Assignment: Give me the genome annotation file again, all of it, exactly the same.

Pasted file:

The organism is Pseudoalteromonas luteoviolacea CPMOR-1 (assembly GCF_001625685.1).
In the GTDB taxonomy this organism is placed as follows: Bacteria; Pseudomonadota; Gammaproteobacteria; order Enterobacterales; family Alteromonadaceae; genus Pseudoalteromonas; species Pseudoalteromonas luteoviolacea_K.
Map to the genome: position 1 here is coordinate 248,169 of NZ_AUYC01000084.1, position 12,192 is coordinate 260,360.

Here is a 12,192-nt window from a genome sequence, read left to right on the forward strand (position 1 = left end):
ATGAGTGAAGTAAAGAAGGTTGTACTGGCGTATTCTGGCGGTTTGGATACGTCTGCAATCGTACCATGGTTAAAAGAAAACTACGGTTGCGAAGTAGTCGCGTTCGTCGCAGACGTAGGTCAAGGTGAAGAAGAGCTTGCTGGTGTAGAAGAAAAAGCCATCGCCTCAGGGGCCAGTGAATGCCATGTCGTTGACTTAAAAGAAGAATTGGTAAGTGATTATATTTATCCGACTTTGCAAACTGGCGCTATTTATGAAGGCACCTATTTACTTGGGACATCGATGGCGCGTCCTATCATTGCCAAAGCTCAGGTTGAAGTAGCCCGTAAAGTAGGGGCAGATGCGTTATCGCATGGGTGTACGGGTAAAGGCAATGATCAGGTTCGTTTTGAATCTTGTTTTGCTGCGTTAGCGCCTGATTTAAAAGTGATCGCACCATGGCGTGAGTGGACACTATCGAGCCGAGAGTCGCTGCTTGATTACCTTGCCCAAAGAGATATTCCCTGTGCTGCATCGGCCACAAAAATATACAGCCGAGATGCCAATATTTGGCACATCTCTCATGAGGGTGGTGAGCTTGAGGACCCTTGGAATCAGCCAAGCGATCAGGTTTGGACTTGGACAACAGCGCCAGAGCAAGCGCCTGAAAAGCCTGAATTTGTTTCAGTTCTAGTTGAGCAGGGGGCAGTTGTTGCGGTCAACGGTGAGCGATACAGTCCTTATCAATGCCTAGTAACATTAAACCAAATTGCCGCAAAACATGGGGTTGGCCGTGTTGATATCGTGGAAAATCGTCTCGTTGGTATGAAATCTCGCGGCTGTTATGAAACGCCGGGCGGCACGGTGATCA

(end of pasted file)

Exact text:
The organism is Pseudoalteromonas luteoviolacea CPMOR-1 (assembly GCF_001625685.1).
In the GTDB taxonomy this organism is placed as follows: Bacteria; Pseudomonadota; Gammaproteobacteria; order Enterobacterales; family Alteromonadaceae; genus Pseudoalteromonas; species Pseudoalteromonas luteoviolacea_K.
Map to the genome: position 1 here is coordinate 248,169 of NZ_AUYC01000084.1, position 12,192 is coordinate 260,360.

Here is a 12,192-nt window from a genome sequence, read left to right on the forward strand (position 1 = left end):
ATGAGTGAAGTAAAGAAGGTTGTACTGGCGTATTCTGGCGGTTTGGATACGTCTGCAATCGTACCATGGTTAAAAGAAAACTACGGTTGCGAAGTAGTCGCGTTCGTCGCAGACGTAGGTCAAGGTGAAGAAGAGCTTGCTGGTGTAGAAGAAAAAGCCATCGCCTCAGGGGCCAGTGAATGCCATGTCGTTGACTTAAAAGAAGAATTGGTAAGTGATTATATTTATCCGACTTTGCAAACTGGCGCTATTTATGAAGGCACCTATTTACTTGGGACATCGATGGCGCGTCCTATCATTGCCAAAGCTCAGGTTGAAGTAGCCCGTAAAGTAGGGGCAGATGCGTTATCGCATGGGTGTACGGGTAAAGGCAATGATCAGGTTCGTTTTGAATCTTGTTTTGCTGCGTTAGCGCCTGATTTAAAAGTGATCGCACCATGGCGTGAGTGGACACTATCGAGCCGAGAGTCGCTGCTTGATTACCTTGCCCAAAGAGATATTCCCTGTGCTGCATCGGCCACAAAAATATACAGCCGAGATGCCAATATTTGGCACATCTCTCATGAGGGTGGTGAGCTTGAGGACCCTTGGAATCAGCCAAGCGATCAGGTTTGGACTTGGACAACAGCGCCAGAGCAAGCGCCTGAAAAGCCTGAATTTGTTTCAGTTCTAGTTGAGCAGGGGGCAGTTGTTGCGGTCAACGGTGAGCGATACAGTCCTTATCAATGCCTAGTAACATTAAACCAAATTGCCGCAAAACATGGGGTTGGCCGTGTTGATATCGTGGAAAATCGTCTCGTTGGTATGAAATCTCGCGGCTGTTATGAAACGCCGGGCGGCACGGTGATCA